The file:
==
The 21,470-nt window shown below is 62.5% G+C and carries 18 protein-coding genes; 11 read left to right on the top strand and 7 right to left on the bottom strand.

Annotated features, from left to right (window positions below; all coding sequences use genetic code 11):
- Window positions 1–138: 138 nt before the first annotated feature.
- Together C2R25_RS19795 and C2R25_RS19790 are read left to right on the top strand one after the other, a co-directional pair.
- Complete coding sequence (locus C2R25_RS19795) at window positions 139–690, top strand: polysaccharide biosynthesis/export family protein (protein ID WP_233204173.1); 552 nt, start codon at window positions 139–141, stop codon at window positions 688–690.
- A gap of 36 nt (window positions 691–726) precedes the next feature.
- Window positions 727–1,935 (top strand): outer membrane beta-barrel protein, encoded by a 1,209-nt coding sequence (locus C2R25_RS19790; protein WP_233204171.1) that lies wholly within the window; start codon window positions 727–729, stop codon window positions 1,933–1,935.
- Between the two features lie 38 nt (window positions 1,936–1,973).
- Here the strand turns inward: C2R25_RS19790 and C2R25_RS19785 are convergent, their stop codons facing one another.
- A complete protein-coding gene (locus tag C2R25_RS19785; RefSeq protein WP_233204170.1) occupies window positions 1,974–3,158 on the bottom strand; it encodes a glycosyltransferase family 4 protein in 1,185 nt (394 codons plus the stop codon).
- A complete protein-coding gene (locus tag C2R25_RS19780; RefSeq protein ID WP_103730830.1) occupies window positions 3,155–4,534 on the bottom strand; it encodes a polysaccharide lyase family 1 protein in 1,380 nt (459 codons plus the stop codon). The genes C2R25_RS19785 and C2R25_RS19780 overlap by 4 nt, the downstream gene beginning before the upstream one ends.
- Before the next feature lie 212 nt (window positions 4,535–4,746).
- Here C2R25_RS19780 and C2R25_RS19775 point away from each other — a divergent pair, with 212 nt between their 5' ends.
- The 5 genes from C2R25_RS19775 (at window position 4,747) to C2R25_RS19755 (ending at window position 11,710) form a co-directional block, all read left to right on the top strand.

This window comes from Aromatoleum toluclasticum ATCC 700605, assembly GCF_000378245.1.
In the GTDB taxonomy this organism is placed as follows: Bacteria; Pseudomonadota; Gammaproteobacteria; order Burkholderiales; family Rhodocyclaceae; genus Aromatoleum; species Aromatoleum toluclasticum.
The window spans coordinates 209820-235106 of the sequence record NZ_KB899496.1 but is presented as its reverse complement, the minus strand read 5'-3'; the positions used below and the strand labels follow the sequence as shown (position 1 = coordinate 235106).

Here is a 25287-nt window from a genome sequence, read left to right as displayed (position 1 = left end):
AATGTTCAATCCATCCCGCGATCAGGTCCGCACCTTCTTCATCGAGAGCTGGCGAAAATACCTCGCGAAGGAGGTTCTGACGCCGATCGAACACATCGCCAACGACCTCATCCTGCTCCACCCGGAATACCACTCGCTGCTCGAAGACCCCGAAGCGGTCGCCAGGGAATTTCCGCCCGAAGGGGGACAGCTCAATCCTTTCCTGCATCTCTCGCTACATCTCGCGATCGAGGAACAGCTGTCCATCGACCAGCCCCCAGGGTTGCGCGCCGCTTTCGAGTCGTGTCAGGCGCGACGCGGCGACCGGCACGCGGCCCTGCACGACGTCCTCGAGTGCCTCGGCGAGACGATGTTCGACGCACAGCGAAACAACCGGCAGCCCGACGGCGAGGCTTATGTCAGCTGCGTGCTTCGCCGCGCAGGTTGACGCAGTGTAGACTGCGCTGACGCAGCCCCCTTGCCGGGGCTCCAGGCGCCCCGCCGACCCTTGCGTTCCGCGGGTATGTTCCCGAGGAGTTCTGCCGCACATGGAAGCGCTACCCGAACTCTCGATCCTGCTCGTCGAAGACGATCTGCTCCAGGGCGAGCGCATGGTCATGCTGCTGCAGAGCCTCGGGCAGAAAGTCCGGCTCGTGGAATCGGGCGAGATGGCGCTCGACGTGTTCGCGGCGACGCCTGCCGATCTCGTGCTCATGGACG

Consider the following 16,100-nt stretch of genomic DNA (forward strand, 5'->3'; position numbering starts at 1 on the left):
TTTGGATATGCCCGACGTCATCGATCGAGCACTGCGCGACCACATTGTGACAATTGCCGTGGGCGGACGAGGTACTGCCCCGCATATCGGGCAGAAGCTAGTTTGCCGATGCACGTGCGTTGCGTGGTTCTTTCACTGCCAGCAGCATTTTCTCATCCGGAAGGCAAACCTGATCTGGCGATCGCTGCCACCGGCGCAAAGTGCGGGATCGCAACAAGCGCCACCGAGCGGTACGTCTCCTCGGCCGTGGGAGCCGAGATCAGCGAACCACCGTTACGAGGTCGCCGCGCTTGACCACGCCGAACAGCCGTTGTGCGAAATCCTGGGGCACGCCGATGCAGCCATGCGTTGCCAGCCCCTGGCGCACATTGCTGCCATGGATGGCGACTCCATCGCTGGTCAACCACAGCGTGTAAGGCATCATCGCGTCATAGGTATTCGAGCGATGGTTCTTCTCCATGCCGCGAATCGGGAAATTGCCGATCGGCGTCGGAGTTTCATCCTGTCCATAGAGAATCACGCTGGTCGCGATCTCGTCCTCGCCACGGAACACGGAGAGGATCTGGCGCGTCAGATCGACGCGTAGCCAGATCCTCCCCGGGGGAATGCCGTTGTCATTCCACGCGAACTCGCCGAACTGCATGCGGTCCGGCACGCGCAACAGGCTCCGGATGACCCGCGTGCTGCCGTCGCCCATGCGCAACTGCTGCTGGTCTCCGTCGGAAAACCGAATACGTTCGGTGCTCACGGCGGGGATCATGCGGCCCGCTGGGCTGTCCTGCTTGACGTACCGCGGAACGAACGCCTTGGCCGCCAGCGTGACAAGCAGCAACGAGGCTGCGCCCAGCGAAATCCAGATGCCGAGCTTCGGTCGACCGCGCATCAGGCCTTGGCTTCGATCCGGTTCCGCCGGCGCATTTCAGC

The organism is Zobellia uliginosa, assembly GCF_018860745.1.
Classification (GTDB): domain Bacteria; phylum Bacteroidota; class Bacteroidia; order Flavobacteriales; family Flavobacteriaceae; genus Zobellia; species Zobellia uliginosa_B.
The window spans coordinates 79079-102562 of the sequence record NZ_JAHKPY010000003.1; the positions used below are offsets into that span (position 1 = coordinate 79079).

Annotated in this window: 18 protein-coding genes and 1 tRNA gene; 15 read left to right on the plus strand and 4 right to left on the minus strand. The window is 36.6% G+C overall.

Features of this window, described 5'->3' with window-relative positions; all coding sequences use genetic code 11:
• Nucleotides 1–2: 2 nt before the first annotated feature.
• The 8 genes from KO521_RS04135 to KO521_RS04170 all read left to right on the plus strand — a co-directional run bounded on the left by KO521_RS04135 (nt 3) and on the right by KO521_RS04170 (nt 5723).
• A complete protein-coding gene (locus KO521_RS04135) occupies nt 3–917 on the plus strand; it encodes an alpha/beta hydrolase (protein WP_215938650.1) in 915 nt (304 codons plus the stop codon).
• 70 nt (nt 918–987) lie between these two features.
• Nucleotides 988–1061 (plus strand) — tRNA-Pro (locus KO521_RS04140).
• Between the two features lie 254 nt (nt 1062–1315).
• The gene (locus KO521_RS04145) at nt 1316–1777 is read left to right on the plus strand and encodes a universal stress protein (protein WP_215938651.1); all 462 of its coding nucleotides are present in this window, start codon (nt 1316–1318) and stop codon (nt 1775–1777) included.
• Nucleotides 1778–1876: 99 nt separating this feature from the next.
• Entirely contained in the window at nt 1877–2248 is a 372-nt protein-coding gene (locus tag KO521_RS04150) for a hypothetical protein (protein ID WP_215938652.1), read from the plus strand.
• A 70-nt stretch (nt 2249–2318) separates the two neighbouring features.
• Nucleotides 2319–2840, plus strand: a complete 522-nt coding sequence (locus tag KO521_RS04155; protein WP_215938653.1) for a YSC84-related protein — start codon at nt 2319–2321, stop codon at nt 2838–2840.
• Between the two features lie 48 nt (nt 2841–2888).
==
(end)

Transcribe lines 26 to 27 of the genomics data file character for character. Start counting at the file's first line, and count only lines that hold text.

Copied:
Features of this window, described 5'->3' with window-relative positions; all coding sequences use genetic code 11:
• Nucleotides 1–2: 2 nt before the first annotated feature.